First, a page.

Tonika Todorova is an adventure architect and a passionate lover of the shared human experience.
(l-r) Chris Brickhouse and Will Von Vogt. Photo by Matthew Gregory Hollis
Review: THE GOOD PERSON OF SZECHWAN at Cor Theatre
By Tonika Todorova
Bertolt Brecht’s tale of doomed do-gooder Shen Te in THE GOOD PERSON OF SZECHWAN is as timeless as it is poignant. There is proof of this in Cor Theatre’s recent interpretation of Tony Kushner’s adaptation of the classic, set in a multi-cultural modern day ghetto, complete with gender-bending casting and well-versed beats dropping to illuminate what the good have come to say.
The plot explores themes based on inequality and social injustice, most notably asking if one can survive being good while being exploited for one’s goodness. Brecht penned the play whilst in exile in California, away from Nazi Germany (where he would have most likely faced death), himself, a socialist sympathizer. Cor Theatre brings an A-game cast and to single out a few would do injustice to the rest. They came equipped with comedic timing, rapping skills, steely blue stares, effortless drag wear, vocal harmonies, believable accents, caricature characterizations, and the ability to extricate emotions from the audience. Yes, Herr Brecht, with apologies to your “epic theater” vision of removing us from the feels so we can get your social message, this ensemble managed to deliver both and that, in itself, is an epic feat for our modern day society filled with tear shedding emojis and confusion of where in the moral spectrum we stand.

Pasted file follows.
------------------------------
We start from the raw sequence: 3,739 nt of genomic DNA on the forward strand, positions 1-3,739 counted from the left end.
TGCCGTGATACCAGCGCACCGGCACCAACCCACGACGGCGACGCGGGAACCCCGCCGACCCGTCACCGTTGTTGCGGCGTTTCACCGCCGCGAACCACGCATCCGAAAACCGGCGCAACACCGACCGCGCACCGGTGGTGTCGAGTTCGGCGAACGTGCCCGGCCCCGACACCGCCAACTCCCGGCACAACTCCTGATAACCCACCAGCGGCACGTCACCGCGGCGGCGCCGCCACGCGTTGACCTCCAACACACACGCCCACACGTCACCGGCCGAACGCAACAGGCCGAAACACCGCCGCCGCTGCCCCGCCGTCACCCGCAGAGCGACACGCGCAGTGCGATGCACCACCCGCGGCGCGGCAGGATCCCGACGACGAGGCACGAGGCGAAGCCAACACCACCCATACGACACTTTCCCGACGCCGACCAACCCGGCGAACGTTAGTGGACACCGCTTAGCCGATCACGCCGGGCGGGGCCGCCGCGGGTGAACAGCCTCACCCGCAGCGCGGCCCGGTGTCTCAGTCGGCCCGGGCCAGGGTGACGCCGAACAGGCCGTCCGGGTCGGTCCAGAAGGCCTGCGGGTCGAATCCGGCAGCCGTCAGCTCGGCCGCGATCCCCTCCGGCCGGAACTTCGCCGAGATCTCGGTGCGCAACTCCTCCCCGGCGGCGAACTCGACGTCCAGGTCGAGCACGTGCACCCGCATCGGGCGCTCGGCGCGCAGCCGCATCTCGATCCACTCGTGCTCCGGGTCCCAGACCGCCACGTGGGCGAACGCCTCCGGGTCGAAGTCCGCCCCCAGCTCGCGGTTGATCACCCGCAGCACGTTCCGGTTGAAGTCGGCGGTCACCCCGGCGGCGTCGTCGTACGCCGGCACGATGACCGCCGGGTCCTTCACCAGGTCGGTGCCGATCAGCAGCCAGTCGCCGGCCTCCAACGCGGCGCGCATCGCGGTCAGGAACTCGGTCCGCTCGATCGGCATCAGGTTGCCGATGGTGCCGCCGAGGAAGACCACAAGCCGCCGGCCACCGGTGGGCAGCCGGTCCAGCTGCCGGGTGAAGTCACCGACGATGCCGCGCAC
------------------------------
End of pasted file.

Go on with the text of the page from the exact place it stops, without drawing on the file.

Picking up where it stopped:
This refreshing production chose a fitting style of music for its aesthetic, as rapping and hip-hop strive to find truth void of poeticism. Not only did this choice bring the necessary self-aware element, but the audience was most appreciative of the approach, most receptive to understand. A “St. Never-to-Be” verse, particularly, hit home as it sentimentally danced on our empathy strings. Kudos to Director Ernie Nolan for staging a fine Brechtian drama worthy of any new comer being introduced to the often difficult-to-get-into German dramatist. If there is one take away from it all, it resonates within the words of Brecht, himself: “No one can be good for long if goodness is not in demand.” We’ve been challenged, friends. Do good. Demand it of others. Change the world.